So many of my colleagues tell me that kids, particularly teens are more overwhelmed with things in life than ever.  PSAT, SAT, college essay writing in their junior year, higher GPA demands, extra curricular, volunteer work, sports.  It’s all in an average day of the student trying to fight their way to the head of the college bound pack.

Music can help with that.

It might sound like just one more thing, but it isn’t.  When my students come to the conservatory, I challenge them weekly with new music.  Different composers, different genres, pop music and even transposing are all part of my strategy.  The reaction to a new, difficult “looking” piece is often the same.  “There’s no way!”

Ah, but there is.

Start with the first measure.  That’s it.  Play it slowly several times.  Heck, play it for the whole lesson.  But I guarantee, you’ll be able to play it.  Now go to the next measure.  Repeat.

Practice.

Guess what, you’ve taken something that “appeared” to be impossible, broke it down into smaller, more manageable parts and turned it into something possible.  It’s a lesson for not only becoming a better musician.  It’s a lesson for becoming a more productive person.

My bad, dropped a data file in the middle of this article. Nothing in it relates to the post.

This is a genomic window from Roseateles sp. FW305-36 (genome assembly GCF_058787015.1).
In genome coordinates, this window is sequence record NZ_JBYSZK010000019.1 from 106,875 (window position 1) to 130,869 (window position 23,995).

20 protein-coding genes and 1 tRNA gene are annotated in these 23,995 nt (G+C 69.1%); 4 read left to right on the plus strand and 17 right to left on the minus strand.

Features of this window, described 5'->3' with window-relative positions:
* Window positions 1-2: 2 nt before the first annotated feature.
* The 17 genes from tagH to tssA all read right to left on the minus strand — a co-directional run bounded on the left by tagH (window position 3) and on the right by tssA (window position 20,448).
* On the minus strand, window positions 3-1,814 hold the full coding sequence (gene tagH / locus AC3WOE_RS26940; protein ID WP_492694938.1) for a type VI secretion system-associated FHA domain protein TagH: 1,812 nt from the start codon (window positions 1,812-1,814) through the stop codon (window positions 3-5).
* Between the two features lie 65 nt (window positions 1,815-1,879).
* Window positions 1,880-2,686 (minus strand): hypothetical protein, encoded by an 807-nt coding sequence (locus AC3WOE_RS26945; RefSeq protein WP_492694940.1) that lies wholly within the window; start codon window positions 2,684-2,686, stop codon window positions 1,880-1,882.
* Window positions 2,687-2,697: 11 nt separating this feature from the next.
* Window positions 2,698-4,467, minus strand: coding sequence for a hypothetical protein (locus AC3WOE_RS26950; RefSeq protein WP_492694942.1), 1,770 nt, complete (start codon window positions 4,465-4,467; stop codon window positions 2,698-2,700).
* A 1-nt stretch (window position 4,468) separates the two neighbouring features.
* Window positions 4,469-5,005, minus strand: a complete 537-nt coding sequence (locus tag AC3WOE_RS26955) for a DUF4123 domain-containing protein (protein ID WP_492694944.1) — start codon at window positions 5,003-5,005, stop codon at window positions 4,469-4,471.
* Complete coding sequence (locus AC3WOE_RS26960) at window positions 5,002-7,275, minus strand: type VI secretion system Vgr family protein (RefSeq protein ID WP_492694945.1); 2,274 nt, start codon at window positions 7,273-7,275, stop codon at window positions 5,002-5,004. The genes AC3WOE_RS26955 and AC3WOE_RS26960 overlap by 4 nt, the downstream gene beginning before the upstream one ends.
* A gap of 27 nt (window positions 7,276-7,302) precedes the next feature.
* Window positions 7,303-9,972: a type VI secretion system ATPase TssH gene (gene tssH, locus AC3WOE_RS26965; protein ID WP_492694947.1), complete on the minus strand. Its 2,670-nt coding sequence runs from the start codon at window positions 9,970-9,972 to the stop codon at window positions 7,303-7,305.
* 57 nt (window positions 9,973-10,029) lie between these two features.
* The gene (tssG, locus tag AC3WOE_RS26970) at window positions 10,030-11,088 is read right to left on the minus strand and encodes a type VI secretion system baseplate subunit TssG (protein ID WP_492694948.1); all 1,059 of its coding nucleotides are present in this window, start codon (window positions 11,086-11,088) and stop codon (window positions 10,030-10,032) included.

I sometimes forget to apply it to my own life, but it’s my general rule of thumb.  Look at what’s facing me.  Give myself a moment to freak out.  Once the moment is gone, break whatever it is down into smaller, more do-able parts and conquer.  From a huge task at work to cooking Thanksgiving dinner for unruly relatives, to applying for college.

Break it down.  Conquer.  You can do this.

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